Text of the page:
Built in Palma de Mallorca, on October, 2018.

‘By understanding the column from its material composition (Marès stone), it is considered the basis and module to build the whole. The structure [or sculpture] emerges vertically from the ground, taking advantage of the void [the porosity - the memory], self-constructing while being represented and allowing it to remain interpretable [the history]. A construction in progress, which only represents the function that it contains, its structural and functional nature with the true use that will englobe those who are going to use it and the space where it is going to be placed. The individuality of each piece loses its meaning, but together create a new object, a fiction or representation of the original one.’

My piece for ‘The Biggest Living Room of The Netherlands’, group show within Dutch Design Week 2018 programme at the t’Karregat, Eindhoven.
Curated by Molto Molto Projects & Tellurico.

Frank Van Klingeren´s multifunctional neighborhood centre was one of the most controversial buildings in the Netherlands. Now all but forgotten t-Karregat was built with the aim of creating and improving the relationships within the community. On a structural level, the complex is built around one element, the pillar, not only as a structure but as an element around which to gather and unite. Van Klingeren said ‘’ there would have to be a roof on a pillar and nothing else, they will be artificial trees, sculptures you could stand under. I can even see them all over Eindhoven as a symbol of a more human society’’.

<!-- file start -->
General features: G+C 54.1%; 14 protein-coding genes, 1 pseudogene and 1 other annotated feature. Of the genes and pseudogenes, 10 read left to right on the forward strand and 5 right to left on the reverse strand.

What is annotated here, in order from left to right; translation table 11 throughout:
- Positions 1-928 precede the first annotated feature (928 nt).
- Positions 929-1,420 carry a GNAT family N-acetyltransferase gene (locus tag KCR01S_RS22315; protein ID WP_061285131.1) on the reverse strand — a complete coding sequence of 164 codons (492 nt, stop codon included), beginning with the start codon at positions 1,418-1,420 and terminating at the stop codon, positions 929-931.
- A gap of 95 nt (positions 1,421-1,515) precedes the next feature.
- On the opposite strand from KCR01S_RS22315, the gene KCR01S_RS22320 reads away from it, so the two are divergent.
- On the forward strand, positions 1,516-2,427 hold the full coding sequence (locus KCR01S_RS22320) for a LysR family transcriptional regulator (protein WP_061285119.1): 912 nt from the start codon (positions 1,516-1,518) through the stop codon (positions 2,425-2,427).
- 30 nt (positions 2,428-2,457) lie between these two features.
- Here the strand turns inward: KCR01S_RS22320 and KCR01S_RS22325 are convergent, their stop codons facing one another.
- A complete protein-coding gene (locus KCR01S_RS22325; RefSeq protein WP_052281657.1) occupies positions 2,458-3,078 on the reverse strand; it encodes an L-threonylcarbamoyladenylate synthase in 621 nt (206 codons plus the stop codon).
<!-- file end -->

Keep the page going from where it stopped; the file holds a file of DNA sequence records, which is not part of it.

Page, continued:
Organised by Tellurico and Molto Molto Projects “The biggest living room in the Netherlands” would explore the pillar as a concept, investigating it not only as a constructive element but also as a possible catalyser of relationships between people. The aim will be to make a heterogeneous understanding of the same element from the perspectives of different artists and designers generating a multiple reading and an exhibition intimately interwoven with the space. The original component of the column and its interpretations, whether literal or symbolic, will share the same space, creating a new but nevertheless natural situation to it: the column as an “umbrella” that embraces the different readings of itself.

Designers: Anna Aagaard Jensen, Marta Armengol, Andrès Izquierdo, Studio Jephrïm, Elissa Lacoste, Studio La Cube, Audrey Large, Javier Montoro, Tellurico.

 Marès stone from Cantera Ca’s Vilafranquer.
Photos © Elisabeth Salcedo

Photos exhibition © Tellurico